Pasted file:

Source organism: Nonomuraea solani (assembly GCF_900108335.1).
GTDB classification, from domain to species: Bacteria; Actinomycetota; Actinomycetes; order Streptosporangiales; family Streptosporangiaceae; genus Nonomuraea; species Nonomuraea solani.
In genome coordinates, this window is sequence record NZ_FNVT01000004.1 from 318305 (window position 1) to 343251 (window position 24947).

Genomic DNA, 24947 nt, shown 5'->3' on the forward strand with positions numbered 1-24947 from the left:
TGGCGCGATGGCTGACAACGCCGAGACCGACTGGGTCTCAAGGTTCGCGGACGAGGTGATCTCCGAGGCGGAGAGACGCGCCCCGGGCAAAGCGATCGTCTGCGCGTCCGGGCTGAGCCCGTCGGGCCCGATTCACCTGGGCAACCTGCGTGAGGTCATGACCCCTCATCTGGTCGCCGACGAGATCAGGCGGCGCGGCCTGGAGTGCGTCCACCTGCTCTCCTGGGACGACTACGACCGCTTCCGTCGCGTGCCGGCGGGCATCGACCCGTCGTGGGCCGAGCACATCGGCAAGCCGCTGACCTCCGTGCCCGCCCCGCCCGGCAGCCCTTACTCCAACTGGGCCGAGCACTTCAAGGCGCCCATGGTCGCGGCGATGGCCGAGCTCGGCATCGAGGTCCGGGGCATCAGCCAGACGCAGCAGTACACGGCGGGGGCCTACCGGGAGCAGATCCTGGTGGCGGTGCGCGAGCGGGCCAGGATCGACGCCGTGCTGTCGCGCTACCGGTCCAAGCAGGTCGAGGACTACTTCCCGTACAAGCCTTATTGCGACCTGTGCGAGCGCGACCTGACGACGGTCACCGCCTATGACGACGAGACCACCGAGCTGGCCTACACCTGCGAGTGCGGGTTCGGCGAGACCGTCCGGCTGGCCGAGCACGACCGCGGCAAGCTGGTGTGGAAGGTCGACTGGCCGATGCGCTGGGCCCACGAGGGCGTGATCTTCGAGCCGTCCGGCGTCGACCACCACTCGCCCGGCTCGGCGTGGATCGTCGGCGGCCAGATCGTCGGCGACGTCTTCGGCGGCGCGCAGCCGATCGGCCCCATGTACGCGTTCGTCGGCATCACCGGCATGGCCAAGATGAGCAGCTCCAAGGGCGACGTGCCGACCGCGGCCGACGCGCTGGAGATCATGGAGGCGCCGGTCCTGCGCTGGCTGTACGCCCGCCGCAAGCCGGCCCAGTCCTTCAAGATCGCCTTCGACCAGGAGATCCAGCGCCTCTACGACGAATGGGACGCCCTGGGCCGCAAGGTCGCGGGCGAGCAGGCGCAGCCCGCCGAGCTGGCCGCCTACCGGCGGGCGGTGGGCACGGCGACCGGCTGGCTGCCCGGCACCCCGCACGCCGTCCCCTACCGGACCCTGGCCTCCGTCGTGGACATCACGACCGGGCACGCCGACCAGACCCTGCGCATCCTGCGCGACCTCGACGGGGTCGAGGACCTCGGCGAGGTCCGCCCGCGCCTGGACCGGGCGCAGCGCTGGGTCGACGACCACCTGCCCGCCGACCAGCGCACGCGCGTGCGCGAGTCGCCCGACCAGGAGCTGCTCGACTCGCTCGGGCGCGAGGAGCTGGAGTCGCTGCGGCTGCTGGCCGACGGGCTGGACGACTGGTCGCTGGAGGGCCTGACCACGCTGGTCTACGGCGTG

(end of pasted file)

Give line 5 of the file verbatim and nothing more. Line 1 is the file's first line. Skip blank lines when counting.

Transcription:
TGGCGCGATGGCTGACAACGCCGAGACCGACTGGGTCTCAAGGTTCGCGGACGAGGTGATCTCCGAGGCGGAGAGACGCGCCCCGGGCAAAGCGATCGTCTGCGCGTCCGGGCTGAGCCCGTCGGGCCCGATTCACCTGGGCAACCTGCGTGAGGTCATGACCCCTCATCTGGTCGCCGACGAGATCAGGCGGCGCGGCCTGGAGTGCGTCCACCTGCTCTCCTGGGACGACTACGACCGCTTCCGTCGCGTGCCGGCGGGCATCGACCCGTCGTGGGCCGAGCACATCGGCAAGCCGCTGACCTCCGTGCCCGCCCCGCCCGGCAGCCCTTACTCCAACTGGGCCGAGCACTTCAAGGCGCCCATGGTCGCGGCGATGGCCGAGCTCGGCATCGAGGTCCGGGGCATCAGCCAGACGCAGCAGTACACGGCGGGGGCCTACCGGGAGCAGATCCTGGTGGCGGTGCGCGAGCGGGCCAGGATCGACGCCGTGCTGTCGCGCTACCGGTCCAAGCAGGTCGAGGACTACTTCCCGTACAAGCCTTATTGCGACCTGTGCGAGCGCGACCTGACGACGGTCACCGCCTATGACGACGAGACCACCGAGCTGGCCTACACCTGCGAGTGCGGGTTCGGCGAGACCGTCCGGCTGGCCGAGCACGACCGCGGCAAGCTGGTGTGGAAGGTCGACTGGCCGATGCGCTGGGCCCACGAGGGCGTGATCTTCGAGCCGTCCGGCGTCGACCACCACTCGCCCGGCTCGGCGTGGATCGTCGGCGGCCAGATCGTCGGCGACGTCTTCGGCGGCGCGCAGCCGATCGGCCCCATGTACGCGTTCGTCGGCATCACCGGCATGGCCAAGATGAGCAGCTCCAAGGGCGACGTGCCGACCGCGGCCGACGCGCTGGAGATCATGGAGGCGCCGGTCCTGCGCTGGCTGTACGCCCGCCGCAAGCCGGCCCAGTCCTTCAAGATCGCCTTCGACCAGGAGATCCAGCGCCTCTACGACGAATGGGACGCCCTGGGCCGCAAGGTCGCGGGCGAGCAGGCGCAGCCCGCCGAGCTGGCCGCCTACCGGCGGGCGGTGGGCACGGCGACCGGCTGGCTGCCCGGCACCCCGCACGCCGTCCCCTACCGGACCCTGGCCTCCGTCGTGGACATCACGACCGGGCACGCCGACCAGACCCTGCGCATCCTGCGCGACCTCGACGGGGTCGAGGACCTCGGCGAGGTCCGCCCGCGCCTGGACCGGGCGCAGCGCTGGGTCGACGACCACCTGCCCGCCGACCAGCGCACGCGCGTGCGCGAGTCGCCCGACCAGGAGCTGCTCGACTCGCTCGGGCGCGAGGAGCTGGAGTCGCTGCGGCTGCTGGCCGACGGGCTGGACGACTGGTCGCTGGAGGGCCTGACCACGCTGGTCTACGGCGTG